The food fit the season perfectly with classics like shaved ham and beef with gravy, roast vegetables and peas. Desert was also very popular with residents and families alike with homemade mince pies, fruit cakes and pastries.Jinky and Margaret thanked guests and staff for making the day special for the residents at the end of the lunch. The Christmas lunch has been a long-time tradition of Twilight aged care, to bring people together during the holiday. It is held annually in Glengarry Residential Aged Care Facility as well as throughout all of their four homes in the northern Sydney area.

Christmas at Hunters Hill

It was a jolly time for those at Hunter’s Hill Residential Aged Care Facility, as families, school kids and even Santa himself joined for the festivities!

Residents and families together enjoying the Christmas lunch

The community came together to create a merry experience for everyone with carols, presents and festive red and green food. Hunters Hill Public students made the Christmas cards for those staying at the home, and local groups donated raffle prizes and gifts for Santa and the children to give to the residents.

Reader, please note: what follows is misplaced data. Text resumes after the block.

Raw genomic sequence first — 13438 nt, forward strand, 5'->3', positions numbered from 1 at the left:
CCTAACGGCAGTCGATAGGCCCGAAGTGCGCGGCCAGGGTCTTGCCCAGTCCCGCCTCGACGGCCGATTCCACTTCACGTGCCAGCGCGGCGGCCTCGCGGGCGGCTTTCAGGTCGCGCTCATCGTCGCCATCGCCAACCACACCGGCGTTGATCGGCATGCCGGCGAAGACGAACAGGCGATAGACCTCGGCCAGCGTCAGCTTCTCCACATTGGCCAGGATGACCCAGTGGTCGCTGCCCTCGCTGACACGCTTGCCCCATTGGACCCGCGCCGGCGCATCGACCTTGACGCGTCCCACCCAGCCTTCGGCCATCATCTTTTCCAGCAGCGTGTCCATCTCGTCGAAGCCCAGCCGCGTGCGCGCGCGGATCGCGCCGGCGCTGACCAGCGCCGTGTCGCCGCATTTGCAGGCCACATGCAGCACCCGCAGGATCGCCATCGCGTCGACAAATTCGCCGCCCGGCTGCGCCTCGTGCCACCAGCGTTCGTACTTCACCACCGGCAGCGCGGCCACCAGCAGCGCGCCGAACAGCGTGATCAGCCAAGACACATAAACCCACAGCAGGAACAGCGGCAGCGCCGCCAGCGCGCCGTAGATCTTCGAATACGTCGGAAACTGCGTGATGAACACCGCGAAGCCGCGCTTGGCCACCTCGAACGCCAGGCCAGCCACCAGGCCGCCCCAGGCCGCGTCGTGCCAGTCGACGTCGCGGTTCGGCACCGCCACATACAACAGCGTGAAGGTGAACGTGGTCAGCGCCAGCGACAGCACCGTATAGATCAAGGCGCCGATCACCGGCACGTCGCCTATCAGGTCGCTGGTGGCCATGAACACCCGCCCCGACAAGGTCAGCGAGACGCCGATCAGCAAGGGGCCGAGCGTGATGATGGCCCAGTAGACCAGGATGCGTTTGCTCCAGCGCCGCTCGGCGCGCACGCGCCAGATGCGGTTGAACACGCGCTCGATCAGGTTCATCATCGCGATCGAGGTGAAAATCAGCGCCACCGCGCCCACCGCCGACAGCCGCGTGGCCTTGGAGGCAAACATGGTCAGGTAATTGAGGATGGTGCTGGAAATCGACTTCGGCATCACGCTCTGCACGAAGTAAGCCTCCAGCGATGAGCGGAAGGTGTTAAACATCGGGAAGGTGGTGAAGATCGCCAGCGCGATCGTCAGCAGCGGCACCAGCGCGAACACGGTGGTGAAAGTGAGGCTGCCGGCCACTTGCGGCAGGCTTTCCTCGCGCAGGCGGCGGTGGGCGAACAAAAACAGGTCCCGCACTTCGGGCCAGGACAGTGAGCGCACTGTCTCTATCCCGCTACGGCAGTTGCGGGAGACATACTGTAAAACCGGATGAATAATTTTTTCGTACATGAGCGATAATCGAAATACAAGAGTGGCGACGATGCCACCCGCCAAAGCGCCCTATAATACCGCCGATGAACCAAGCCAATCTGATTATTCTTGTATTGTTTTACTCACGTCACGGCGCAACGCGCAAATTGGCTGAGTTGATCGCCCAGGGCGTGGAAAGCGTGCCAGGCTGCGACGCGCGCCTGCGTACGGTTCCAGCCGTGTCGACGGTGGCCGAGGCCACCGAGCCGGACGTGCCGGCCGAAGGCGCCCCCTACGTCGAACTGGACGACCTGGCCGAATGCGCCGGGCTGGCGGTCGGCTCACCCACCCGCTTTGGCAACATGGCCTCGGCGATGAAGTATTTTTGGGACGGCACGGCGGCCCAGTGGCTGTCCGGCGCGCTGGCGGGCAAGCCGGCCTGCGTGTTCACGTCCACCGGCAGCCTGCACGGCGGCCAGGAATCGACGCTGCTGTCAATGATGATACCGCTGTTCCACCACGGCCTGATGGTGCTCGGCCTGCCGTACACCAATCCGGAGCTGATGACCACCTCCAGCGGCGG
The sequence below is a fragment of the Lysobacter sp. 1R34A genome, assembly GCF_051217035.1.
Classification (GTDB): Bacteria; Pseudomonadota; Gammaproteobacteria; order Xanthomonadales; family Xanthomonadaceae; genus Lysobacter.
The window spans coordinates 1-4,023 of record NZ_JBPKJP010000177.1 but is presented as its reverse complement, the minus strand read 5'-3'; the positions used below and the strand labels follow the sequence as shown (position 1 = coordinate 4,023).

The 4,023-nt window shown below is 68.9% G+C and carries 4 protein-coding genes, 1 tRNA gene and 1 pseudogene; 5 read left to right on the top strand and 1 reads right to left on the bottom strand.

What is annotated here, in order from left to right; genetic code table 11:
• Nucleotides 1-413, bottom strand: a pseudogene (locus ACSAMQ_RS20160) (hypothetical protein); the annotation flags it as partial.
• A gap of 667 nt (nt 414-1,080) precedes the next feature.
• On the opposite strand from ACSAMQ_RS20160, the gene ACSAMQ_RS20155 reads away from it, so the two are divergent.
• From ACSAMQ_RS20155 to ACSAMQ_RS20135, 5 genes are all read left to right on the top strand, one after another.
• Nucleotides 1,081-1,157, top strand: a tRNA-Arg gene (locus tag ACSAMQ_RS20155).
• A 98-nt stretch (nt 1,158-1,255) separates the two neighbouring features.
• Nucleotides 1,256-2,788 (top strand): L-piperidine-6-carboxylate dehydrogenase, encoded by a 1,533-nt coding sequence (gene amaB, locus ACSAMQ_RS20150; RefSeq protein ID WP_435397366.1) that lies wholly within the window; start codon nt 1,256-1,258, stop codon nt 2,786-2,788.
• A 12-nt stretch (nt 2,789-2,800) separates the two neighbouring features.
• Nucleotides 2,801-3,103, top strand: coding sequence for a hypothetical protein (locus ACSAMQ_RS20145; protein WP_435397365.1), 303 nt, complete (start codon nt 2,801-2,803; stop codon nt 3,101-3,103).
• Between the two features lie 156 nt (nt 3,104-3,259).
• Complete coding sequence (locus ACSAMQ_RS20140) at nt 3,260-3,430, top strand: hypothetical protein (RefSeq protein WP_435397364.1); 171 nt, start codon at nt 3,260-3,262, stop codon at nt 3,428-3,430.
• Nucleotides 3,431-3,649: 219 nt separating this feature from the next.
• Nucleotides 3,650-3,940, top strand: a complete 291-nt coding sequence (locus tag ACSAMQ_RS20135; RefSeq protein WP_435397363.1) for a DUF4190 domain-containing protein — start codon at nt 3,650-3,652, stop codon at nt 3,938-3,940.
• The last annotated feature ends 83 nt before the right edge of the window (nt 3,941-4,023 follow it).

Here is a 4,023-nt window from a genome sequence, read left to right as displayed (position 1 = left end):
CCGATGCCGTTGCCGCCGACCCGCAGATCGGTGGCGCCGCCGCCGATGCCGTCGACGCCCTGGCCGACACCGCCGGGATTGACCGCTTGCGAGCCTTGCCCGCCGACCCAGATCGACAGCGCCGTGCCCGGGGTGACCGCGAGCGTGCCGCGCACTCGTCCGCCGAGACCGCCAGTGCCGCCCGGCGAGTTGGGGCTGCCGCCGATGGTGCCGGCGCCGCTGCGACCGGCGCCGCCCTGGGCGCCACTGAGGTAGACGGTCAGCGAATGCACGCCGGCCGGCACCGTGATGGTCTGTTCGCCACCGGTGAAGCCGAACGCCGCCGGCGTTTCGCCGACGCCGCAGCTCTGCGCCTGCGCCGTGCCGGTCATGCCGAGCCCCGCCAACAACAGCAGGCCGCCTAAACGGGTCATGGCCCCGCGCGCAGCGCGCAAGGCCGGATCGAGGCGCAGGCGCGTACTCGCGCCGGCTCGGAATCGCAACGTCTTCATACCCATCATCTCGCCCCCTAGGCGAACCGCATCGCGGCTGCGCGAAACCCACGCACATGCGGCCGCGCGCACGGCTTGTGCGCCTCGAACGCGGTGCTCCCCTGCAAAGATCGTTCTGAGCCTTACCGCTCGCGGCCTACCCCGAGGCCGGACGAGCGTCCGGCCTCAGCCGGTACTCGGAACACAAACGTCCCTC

Heilala Galbraithe, a staff member at Hunters Hill said that the event meant that everyone could come together in a family Christmas that all their residents could enjoy. “They are our family too”, she said “like our own grandparents”.

Staff who had the day off, like Heilala herself, still made the trip to the home to join those setting up the lunch festivities. Facility manager, Gladys Maseko, thanked all the relatives and staff for coming and making the day more magical for the residents and their guests.

The Hunters Hill Congregational Community Church choir lead by pastor Julie Grancha, brought music and energy to the day. They had an early show that carried into lunch time, and brought a joyful spirit to the Christmas celebrations with classics like Jingle Bells and Holy Night.